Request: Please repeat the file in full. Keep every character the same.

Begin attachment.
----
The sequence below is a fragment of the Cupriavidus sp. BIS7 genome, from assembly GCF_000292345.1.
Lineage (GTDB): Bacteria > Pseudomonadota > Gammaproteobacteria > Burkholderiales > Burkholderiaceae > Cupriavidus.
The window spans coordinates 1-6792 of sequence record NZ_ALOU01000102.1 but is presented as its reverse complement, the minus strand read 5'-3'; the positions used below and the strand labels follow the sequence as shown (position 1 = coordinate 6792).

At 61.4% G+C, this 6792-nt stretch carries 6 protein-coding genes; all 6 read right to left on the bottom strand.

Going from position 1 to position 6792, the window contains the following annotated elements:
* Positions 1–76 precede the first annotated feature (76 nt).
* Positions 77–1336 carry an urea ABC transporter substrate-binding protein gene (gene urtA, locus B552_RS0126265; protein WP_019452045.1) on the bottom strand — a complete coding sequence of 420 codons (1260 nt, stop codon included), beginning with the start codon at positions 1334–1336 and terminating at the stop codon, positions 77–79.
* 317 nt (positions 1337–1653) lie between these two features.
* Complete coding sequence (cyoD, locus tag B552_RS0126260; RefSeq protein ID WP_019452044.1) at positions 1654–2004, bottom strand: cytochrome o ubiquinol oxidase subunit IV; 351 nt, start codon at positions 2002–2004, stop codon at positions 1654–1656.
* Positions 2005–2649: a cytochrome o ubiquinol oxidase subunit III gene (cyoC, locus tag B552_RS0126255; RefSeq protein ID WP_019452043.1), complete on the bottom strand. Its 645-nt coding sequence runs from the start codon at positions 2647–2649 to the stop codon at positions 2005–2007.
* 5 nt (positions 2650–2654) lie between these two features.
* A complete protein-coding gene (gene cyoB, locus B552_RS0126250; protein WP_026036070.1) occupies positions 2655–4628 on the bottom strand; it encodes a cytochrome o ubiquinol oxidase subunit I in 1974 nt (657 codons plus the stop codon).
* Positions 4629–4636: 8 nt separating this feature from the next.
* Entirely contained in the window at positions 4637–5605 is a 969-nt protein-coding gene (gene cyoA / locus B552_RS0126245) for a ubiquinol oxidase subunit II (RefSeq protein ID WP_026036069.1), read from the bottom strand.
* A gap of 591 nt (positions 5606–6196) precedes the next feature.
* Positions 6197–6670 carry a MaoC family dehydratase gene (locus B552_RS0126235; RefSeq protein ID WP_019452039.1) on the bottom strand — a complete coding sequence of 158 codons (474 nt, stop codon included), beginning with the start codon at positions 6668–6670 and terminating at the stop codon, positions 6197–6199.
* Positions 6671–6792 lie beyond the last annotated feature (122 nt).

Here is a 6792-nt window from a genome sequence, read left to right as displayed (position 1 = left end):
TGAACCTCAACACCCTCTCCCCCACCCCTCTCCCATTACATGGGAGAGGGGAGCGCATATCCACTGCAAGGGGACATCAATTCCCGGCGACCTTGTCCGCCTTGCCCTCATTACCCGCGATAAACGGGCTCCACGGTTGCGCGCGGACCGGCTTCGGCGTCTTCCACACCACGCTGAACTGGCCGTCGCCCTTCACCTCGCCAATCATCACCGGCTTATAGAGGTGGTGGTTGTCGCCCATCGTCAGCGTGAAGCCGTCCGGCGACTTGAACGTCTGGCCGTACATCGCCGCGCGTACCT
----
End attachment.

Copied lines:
The sequence below is a fragment of the Cupriavidus sp. BIS7 genome, from assembly GCF_000292345.1.
Lineage (GTDB): Bacteria > Pseudomonadota > Gammaproteobacteria > Burkholderiales > Burkholderiaceae > Cupriavidus.
The window spans coordinates 1-6792 of sequence record NZ_ALOU01000102.1 but is presented as its reverse complement, the minus strand read 5'-3'; the positions used below and the strand labels follow the sequence as shown (position 1 = coordinate 6792).

At 61.4% G+C, this 6792-nt stretch carries 6 protein-coding genes; all 6 read right to left on the bottom strand.

Going from position 1 to position 6792, the window contains the following annotated elements:
* Positions 1–76 precede the first annotated feature (76 nt).
* Positions 77–1336 carry an urea ABC transporter substrate-binding protein gene (gene urtA, locus B552_RS0126265; protein WP_019452045.1) on the bottom strand — a complete coding sequence of 420 codons (1260 nt, stop codon included), beginning with the start codon at positions 1334–1336 and terminating at the stop codon, positions 77–79.
* 317 nt (positions 1337–1653) lie between these two features.
* Complete coding sequence (cyoD, locus tag B552_RS0126260; RefSeq protein ID WP_019452044.1) at positions 1654–2004, bottom strand: cytochrome o ubiquinol oxidase subunit IV; 351 nt, start codon at positions 2002–2004, stop codon at positions 1654–1656.
* Positions 2005–2649: a cytochrome o ubiquinol oxidase subunit III gene (cyoC, locus tag B552_RS0126255; RefSeq protein ID WP_019452043.1), complete on the bottom strand. Its 645-nt coding sequence runs from the start codon at positions 2647–2649 to the stop codon at positions 2005–2007.
* 5 nt (positions 2650–2654) lie between these two features.
* A complete protein-coding gene (gene cyoB, locus B552_RS0126250; protein WP_026036070.1) occupies positions 2655–4628 on the bottom strand; it encodes a cytochrome o ubiquinol oxidase subunit I in 1974 nt (657 codons plus the stop codon).
* Positions 4629–4636: 8 nt separating this feature from the next.
* Entirely contained in the window at positions 4637–5605 is a 969-nt protein-coding gene (gene cyoA / locus B552_RS0126245) for a ubiquinol oxidase subunit II (RefSeq protein ID WP_026036069.1), read from the bottom strand.
* A gap of 591 nt (positions 5606–6196) precedes the next feature.
* Positions 6197–6670 carry a MaoC family dehydratase gene (locus B552_RS0126235; RefSeq protein ID WP_019452039.1) on the bottom strand — a complete coding sequence of 158 codons (474 nt, stop codon included), beginning with the start codon at positions 6668–6670 and terminating at the stop codon, positions 6197–6199.
* Positions 6671–6792 lie beyond the last annotated feature (122 nt).

Here is a 6792-nt window from a genome sequence, read left to right as displayed (position 1 = left end):
TGAACCTCAACACCCTCTCCCCCACCCCTCTCCCATTACATGGGAGAGGGGAGCGCATATCCACTGCAAGGGGACATCAATTCCCGGCGACCTTGTCCGCCTTGCCCTCATTACCCGCGATAAACGGGCTCCACGGTTGCGCGCGGACCGGCTTCGGCGTCTTCCACACCACGCTGAACTGGCCGTCGCCCTTCACCTCGCCAATCATCACCGGCTTATAGAGGTGGTGGTTGTCGCCCATCGTCAGCGTGAAGCCGTCCGGCGACTTGAACGTCTGGCCGTACATCGCCGCGCGTACCT